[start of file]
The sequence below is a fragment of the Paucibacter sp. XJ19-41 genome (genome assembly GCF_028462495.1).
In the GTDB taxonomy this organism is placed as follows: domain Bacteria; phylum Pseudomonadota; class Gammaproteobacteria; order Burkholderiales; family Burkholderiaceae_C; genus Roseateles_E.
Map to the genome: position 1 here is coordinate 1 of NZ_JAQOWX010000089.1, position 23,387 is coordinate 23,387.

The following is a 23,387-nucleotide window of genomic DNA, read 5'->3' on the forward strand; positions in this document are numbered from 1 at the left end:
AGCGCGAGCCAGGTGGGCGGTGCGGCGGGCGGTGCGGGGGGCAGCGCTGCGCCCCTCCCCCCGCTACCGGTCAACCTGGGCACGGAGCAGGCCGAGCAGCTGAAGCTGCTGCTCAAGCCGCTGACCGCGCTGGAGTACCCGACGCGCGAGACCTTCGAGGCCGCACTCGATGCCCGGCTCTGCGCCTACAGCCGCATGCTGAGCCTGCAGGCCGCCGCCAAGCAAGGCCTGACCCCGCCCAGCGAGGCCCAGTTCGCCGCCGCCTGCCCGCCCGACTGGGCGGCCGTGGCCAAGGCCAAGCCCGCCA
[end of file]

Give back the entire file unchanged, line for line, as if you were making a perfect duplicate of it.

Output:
The sequence below is a fragment of the Paucibacter sp. XJ19-41 genome (genome assembly GCF_028462495.1).
In the GTDB taxonomy this organism is placed as follows: domain Bacteria; phylum Pseudomonadota; class Gammaproteobacteria; order Burkholderiales; family Burkholderiaceae_C; genus Roseateles_E.
Map to the genome: position 1 here is coordinate 1 of NZ_JAQOWX010000089.1, position 23,387 is coordinate 23,387.

The following is a 23,387-nucleotide window of genomic DNA, read 5'->3' on the forward strand; positions in this document are numbered from 1 at the left end:
AGCGCGAGCCAGGTGGGCGGTGCGGCGGGCGGTGCGGGGGGCAGCGCTGCGCCCCTCCCCCCGCTACCGGTCAACCTGGGCACGGAGCAGGCCGAGCAGCTGAAGCTGCTGCTCAAGCCGCTGACCGCGCTGGAGTACCCGACGCGCGAGACCTTCGAGGCCGCACTCGATGCCCGGCTCTGCGCCTACAGCCGCATGCTGAGCCTGCAGGCCGCCGCCAAGCAAGGCCTGACCCCGCCCAGCGAGGCCCAGTTCGCCGCCGCCTGCCCGCCCGACTGGGCGGCCGTGGCCAAGGCCAAGCCCGCCA